Abstract

A case of a 26-year-old man with an abdominal stab wound damaging the abdominal aorta and the left lobe of the liver is presented here. The patient was diagnosed and operated on after an emergency admission. The patient was discharged from the Surgical Ward 10 days after surgery in good general condition and was referred to the out-patient clinic.

Key words: abdominal stab wounds, liver, abdominal aorta

Introduction

Two types of abdominal injuries can be distinguished: blunt and penetrating trauma. The largest number of stab and gunshot wounds to the abdomen are found in the USA, South Africa and South America. Until the end of the 20th century, most hospital admissions for abdominal trauma in Great Britain, Australia, New Zealand and the European Union, were related to blunt injuries. However, in the last decade a significant increase in abdominal stab wounds has been observed in the aforementioned countries.

The highest mortality rate among patients who survive extensive injury to the abdomen and are transported to hospital is found in two treatment stages. The first mortality peak, occurring in the Emergency Room (ER) and Operating Room, is caused by significant damage to the vascular system or due to multiorgan trauma of the abdomen. (1) The second peak consists of patients who survive the first phase of resuscitation and are susceptible to a number of life-threatening complications, such as SIRS. (1) Complications related to blood loss and massive transfusion are one of the most significant causes of death. This is a significant factor for tissue function disorders in the course of post-traumatic stress.

Case report

A 26-year-old patient was admitted as a medical emergency to the Department of General Surgery on account of his abdominal stab wound. On admission, the patient was unconscious with a blood pressure of 90/60 mmHg, heartbeat of 120 beats per minute (BPM) and saturation of 55.1%. Complete blood count was ordered along with arterial blood gases, sodium, potassium, creatinine, coagulation factors, and a computed tomography (CT) scan.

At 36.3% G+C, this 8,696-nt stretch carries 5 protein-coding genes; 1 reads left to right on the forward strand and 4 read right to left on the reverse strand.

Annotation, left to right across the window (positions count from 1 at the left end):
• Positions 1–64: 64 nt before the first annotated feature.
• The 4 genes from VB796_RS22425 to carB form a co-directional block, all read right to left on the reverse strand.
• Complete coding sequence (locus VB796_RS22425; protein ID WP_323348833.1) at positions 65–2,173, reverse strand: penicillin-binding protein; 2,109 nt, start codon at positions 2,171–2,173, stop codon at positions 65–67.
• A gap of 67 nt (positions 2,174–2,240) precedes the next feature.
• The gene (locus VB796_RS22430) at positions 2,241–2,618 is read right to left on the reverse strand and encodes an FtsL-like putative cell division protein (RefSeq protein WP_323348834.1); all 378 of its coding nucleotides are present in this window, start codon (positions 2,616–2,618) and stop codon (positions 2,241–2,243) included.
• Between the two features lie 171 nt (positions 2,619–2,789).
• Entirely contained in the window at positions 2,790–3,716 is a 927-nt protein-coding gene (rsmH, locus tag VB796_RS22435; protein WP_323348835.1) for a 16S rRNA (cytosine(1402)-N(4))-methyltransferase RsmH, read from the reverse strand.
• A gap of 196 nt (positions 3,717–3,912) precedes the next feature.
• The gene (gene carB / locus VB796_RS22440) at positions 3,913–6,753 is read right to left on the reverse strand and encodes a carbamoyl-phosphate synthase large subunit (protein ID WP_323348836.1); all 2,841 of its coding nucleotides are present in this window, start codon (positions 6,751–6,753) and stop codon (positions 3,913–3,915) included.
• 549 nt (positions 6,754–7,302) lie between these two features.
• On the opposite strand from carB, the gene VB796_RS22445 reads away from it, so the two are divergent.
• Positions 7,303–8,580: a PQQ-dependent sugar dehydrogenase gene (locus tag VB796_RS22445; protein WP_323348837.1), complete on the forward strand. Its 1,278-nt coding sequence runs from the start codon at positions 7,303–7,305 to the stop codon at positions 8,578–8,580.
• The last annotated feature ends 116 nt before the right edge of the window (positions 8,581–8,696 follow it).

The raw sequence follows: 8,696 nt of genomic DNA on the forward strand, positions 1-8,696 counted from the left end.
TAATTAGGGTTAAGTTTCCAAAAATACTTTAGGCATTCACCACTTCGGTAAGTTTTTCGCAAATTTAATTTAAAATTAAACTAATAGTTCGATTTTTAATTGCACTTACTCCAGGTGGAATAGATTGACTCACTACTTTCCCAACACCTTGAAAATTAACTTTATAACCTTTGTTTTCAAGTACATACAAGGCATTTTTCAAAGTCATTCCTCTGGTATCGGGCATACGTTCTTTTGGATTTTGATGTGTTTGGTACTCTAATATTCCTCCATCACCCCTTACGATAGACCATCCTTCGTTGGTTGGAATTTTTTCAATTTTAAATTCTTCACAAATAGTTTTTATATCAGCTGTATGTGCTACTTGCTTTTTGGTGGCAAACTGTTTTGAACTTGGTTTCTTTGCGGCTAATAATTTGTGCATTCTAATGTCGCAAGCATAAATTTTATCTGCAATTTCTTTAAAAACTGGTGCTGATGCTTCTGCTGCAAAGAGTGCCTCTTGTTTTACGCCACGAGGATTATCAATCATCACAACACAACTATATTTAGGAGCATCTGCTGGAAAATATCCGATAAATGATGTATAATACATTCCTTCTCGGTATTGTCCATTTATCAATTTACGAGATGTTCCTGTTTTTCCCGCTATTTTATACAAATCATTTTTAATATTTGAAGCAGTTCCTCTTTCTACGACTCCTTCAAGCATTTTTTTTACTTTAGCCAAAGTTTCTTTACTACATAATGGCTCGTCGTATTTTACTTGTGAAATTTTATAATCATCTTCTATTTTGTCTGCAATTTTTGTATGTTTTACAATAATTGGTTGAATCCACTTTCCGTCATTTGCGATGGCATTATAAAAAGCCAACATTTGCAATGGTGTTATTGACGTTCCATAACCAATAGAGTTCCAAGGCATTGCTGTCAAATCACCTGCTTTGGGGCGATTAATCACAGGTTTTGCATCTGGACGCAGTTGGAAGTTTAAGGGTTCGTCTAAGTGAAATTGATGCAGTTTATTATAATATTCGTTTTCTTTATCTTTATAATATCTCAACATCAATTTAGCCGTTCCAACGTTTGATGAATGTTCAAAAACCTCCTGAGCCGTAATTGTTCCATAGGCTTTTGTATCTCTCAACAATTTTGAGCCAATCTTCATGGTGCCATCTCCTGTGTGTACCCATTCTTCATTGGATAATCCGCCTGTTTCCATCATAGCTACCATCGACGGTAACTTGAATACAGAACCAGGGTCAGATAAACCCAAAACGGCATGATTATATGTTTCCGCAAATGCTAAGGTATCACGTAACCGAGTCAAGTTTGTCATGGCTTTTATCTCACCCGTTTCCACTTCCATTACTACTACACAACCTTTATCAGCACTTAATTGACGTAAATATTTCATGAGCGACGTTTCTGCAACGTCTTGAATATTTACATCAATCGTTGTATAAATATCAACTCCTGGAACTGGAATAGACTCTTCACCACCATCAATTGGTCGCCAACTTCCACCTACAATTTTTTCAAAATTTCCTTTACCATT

A lower haematocrit, i.e. 27% (40-51%) and haemoglobin 8.5 g/dL (14-18 g/dL), along with a lower red blood cell count of 2.72 M/µL (4.2-5.4 M/µL), were found. Arterial blood gases revealed significant acidosis with a pH of 7.108 (7.35 – 7.45), together with PaO2 of 42 mmHg (75 – 100 mmHg) and PaCO2 of 51 mmHg (32 – 45 mmHg), HCO3 of 15.3 mmol/L (21 – 27 mmol/L) and ctCO2 of 15.7 mmol/L (22 – 28 mmol/L). The concentration of lactic acid in the blood amounted to 6.2 mmol/L (0.5-1.5 mmol/L), with BE of 13.2 mEq/L (-2.3 – 2.3 mEq/L).

Multiphase and normal contrast-enhanced CT was performed. The scan revealed damage to the anterior wall of the abdominal aorta, around 3.2 cm above the origin of the celiac trunk. The wound canal was located in the lobe of the liver. Inside the lobe, a haematoma was discovered together with extensive parenchymal injury (Figure 1). The patient qualified for emergency surgery.

Figure 1. Selected image from computed tomography of abdomen

The operation was performed in the first hour after admission. The abdominal cavity was opened with a lengthwise incision widening the entry point of the stab wound. The peritoneal cavity was filled with fresh blood. The blood was drained and the abdominal organs were examined. The stab wound, piercing the left lobe of the liver, was revealed, along with a massive retroperitoneal haematoma. After evacuation of the haematoma, a 3-cm linear lesion was found in the anterior wall of the abdominal aorta, above the celiac trunk, with massive bleeding. The point of bleeding from the aorta was pressed and stitched with continuous vascular stitches, which stopped the bleeding. The liver was stitched using a flat, hepatic, absorbable suture (Parenchyma). Due to massive blood loss at the end of the operation, bleeding from the tissue surface, characteristic of coagulation factor deficiency, was seen in spite of blood plasma transfusion. Two drains were fixed, the right one below the liver and the left one in the recto-uterine pouch. The abdominal wall was stitched with two-layer stitches. Due to the seriousness of the condition, the patient was transferred to the Intensive Care Unit for further observation. Augmentin and Metronidazole were administered intravenously for prophylaxis. During the course of hospitalization, 18 units of packed blood cells and 12 units of blood plasma were transfused. The patient’s condition stabilized as a result of treatment in the Intensive Care Unit. After 10 days, the patient was discharged from the Department of General Surgery and referred for ambulatory treatment.